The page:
More grating than peppy, the Manhattan-set romantic comedy "That Awkward Moment" proceeds as a series of awkward moments in search of a premise and a protagonist a little less stupid.
Zac Efron bed-hops around as writer-director Tom Gormican's narrator/hero. He's a graphic designer whose life is one long hookup interrupted by beers and shots and trash-talk and Xbox with guy friends. This lady-killer, meant to be fetchingly blase on the surface and a fine fellow underneath, comes off like such a pluperfect egotist, you find yourself rooting for everyone but him.
The casting exacerbates matters. The film stars Efron and co-stars several other youngish performers more interesting and wittier than Efron. We could start that list with Mackenzie Davis, a genuine talent with unpredictable comic timing and a self-effacing quality. We could move on to Miles Teller (demeanor of a Cusack, voice like Jonah Hill, but with his own thing), lately of "The Spectacular Now." Or to Michael B. Jordan of "The Wire" and "Fruitvale Station," stuck playing a neutered tag-along to his horn-dog pals. Or to Imogen Poots, the woman who shakes Efron's character out of his arrested adolescence.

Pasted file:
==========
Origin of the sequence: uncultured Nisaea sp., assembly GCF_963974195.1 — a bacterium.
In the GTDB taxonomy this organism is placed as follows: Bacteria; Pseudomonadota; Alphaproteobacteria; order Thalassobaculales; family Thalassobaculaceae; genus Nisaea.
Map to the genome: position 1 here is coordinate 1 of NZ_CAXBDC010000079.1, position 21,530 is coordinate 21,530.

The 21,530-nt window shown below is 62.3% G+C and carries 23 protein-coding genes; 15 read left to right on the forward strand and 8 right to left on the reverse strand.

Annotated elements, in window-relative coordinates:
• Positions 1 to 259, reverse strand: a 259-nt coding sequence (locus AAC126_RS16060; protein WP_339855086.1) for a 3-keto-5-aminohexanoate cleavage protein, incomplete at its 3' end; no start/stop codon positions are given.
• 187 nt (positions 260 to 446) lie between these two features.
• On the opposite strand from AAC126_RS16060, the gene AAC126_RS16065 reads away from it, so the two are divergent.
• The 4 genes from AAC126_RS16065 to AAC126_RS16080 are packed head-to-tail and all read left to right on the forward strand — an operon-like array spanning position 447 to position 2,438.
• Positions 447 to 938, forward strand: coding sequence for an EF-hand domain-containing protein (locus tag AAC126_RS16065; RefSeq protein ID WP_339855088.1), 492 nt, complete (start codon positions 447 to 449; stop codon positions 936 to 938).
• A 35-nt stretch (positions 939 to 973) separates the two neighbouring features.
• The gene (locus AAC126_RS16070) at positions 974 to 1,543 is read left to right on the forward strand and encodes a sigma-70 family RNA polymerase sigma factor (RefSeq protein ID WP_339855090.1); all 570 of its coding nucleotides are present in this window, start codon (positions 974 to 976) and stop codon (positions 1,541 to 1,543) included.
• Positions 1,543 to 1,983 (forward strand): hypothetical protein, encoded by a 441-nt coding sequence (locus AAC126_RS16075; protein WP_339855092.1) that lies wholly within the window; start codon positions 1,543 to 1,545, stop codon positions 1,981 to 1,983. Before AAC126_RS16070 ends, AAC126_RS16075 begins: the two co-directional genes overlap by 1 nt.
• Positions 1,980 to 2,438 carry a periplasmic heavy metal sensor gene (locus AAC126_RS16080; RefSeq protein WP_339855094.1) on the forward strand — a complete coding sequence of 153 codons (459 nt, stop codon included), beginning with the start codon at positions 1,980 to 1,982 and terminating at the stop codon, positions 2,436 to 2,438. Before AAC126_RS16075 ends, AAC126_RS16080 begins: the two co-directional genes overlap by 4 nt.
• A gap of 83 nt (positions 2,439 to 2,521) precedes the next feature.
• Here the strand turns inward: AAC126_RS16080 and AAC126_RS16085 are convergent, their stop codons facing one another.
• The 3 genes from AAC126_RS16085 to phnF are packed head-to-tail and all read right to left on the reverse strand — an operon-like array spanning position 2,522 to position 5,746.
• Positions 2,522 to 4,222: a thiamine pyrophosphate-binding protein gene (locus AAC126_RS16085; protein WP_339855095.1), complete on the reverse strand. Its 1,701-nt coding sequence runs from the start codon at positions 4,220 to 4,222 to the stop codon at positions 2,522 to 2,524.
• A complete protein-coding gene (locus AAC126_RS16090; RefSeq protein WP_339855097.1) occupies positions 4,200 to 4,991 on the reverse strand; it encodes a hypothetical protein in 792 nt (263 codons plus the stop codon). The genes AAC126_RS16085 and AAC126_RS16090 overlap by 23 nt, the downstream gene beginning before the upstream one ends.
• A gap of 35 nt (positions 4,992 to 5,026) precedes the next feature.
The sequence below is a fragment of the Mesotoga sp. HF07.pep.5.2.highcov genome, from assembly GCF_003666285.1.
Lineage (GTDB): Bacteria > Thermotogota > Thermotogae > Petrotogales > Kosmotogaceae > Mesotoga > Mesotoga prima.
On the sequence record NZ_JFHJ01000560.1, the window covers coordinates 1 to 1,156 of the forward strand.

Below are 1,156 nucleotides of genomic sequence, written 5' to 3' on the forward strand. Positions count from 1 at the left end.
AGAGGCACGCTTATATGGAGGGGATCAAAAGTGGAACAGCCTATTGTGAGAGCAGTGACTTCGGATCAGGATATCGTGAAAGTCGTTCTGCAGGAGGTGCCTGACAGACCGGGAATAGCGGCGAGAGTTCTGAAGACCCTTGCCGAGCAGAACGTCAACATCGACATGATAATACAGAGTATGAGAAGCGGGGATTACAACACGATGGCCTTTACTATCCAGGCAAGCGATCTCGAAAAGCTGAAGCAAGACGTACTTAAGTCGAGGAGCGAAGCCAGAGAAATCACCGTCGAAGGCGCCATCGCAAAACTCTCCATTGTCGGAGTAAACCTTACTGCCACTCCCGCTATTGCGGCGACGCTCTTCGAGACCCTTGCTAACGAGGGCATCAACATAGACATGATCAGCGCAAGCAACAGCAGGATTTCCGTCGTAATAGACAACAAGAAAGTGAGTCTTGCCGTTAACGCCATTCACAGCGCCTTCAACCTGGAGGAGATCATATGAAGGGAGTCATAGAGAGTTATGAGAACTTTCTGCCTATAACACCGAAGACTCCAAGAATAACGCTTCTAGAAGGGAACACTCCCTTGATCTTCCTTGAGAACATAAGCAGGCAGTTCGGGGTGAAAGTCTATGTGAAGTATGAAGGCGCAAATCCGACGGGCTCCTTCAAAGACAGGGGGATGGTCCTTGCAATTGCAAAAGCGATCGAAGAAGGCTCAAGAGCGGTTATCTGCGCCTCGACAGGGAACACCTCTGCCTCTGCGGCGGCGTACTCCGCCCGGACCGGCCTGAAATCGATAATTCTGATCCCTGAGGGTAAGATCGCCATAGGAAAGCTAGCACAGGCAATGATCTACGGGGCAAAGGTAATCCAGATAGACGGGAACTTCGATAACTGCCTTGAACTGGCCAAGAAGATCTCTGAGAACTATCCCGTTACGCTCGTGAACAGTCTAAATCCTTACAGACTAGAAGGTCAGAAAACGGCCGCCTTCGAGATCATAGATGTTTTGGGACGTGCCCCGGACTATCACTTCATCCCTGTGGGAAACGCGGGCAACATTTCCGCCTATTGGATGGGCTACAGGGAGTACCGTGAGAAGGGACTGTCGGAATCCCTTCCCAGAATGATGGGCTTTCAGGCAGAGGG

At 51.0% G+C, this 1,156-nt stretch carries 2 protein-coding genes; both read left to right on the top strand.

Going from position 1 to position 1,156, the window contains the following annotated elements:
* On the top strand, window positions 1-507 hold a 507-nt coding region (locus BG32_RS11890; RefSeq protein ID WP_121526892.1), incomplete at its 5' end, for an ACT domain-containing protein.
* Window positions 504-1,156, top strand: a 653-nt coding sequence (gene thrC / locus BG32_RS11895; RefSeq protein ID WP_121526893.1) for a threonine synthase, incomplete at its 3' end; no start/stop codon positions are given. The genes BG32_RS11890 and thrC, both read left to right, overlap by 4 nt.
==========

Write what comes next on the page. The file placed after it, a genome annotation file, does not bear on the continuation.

Gormican's gimmick goes like this. When Mikey, the Jordan character, gets dumped by his wife, Jason (Efron) and Daniel (Teller) make a vow with Mikey to stay single and horn-doggy forever. No serious relationships! But they all start falling for their respective special someones and then go to aggravating lengths to hide the fact they're falling. The women are doormats, waiting for the men to grow up, or not.
It's nice to see a movie in love with New York City, but "That Awkward Moment" sets such a low bar for Jason's redemption it becomes a drag. When Jason hits rock bottom, emotionally speaking, he fails to show up at his sort-of-girlfriend's father's funeral. Efron does his limited, earnest best to activate the drama inside the comedy, while everybody else practices their throwaway technique. The best scenes belong to Davis and Teller; they're loose and truthfully awkward, as opposed to artificially so.
"That Awkward Moment" - 2 stars
MPAA rating: R (for sexual content and language throughout)
Running time: 1:34
Opens: FridayCopyright © 2015, The Baltimore Sun